Research carried out with survivors of a variety of different traumata indicates that a large proportion of them perceive positive changes in themselves after the trauma. This study investigated whether posttraumatic growth also could be found among people who had been exposed to particularly severe traumata over a period of several years (1991 to 1995) during the war in the area of the former Yugoslavia. Included in the study were two representative samples of adult former refugees and displaced people who lived anywhere in former Yugoslavia before the war and were currently living in Sarajevo, Bosnia and Herzegovina, three and a half years after the war. The main instrument was a new Bosnian translation of the Posttraumatic Growth Inventory. Results indicated some differences in the factor structure as compared with the original instrument. The overall means for the scale were considerably lower than reported in most studies on other kinds of trauma. Younger people reported considerably more growth than older people.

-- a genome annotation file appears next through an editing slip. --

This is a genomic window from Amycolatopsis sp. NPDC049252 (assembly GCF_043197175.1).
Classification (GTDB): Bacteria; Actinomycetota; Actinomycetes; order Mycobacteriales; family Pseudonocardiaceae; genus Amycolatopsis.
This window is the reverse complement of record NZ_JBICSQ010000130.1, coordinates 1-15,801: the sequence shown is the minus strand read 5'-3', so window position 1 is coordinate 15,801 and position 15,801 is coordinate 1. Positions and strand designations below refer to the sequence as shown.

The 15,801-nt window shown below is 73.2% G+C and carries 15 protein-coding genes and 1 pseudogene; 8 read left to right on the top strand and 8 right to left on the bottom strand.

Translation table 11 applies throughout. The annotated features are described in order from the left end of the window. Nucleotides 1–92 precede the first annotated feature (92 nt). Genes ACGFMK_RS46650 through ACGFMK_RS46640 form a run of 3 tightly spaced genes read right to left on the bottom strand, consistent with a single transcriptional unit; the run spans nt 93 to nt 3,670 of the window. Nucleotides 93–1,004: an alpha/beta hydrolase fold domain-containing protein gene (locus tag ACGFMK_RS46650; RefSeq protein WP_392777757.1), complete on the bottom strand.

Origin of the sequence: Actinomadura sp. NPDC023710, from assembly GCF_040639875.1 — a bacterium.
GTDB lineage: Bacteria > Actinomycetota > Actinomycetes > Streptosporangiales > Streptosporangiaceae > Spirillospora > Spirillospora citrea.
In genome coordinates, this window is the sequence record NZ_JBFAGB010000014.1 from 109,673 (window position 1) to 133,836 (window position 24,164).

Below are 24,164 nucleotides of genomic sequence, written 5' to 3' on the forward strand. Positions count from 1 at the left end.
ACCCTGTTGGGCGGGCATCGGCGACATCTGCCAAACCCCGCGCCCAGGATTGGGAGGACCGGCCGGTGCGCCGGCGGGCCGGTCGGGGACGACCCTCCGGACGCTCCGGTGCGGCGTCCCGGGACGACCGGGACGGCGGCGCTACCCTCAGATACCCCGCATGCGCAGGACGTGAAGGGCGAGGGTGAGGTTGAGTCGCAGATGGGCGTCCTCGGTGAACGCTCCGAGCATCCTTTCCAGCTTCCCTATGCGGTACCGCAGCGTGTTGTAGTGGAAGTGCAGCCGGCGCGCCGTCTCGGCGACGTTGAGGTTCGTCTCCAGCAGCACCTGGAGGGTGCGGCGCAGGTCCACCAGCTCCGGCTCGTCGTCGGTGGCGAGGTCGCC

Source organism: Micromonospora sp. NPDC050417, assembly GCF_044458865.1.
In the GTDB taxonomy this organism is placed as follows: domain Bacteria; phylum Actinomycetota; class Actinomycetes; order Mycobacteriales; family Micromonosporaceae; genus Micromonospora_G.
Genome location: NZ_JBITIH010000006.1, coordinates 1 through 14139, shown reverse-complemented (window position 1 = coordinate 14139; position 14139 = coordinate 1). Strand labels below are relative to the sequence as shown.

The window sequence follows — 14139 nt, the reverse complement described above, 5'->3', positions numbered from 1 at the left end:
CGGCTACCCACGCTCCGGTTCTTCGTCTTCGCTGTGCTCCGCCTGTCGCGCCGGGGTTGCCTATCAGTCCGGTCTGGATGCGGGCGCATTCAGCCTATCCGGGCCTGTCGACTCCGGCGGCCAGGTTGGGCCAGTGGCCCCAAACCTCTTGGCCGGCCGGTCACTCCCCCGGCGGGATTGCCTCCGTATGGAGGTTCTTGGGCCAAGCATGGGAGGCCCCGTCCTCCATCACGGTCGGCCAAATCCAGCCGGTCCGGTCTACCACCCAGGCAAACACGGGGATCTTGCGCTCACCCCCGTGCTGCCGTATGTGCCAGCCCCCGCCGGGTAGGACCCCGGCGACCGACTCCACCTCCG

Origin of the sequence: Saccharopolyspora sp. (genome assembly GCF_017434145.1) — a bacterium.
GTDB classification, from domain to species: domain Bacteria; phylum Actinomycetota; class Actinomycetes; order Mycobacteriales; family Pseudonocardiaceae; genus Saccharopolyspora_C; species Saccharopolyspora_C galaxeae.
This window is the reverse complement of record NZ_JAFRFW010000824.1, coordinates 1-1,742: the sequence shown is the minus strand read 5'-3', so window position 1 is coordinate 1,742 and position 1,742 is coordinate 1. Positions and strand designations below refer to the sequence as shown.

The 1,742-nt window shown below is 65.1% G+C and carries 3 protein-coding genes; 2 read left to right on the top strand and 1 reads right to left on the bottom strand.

Powell, S., Rosner, R., Butollo, W., Tedeschi, R. G., & Calhoun, L. G. (2003). Posttraumatic growth after war: A study with former refugees and displaced people in Sarajevo. Journal of clinical psychology, 59(1), 71-83.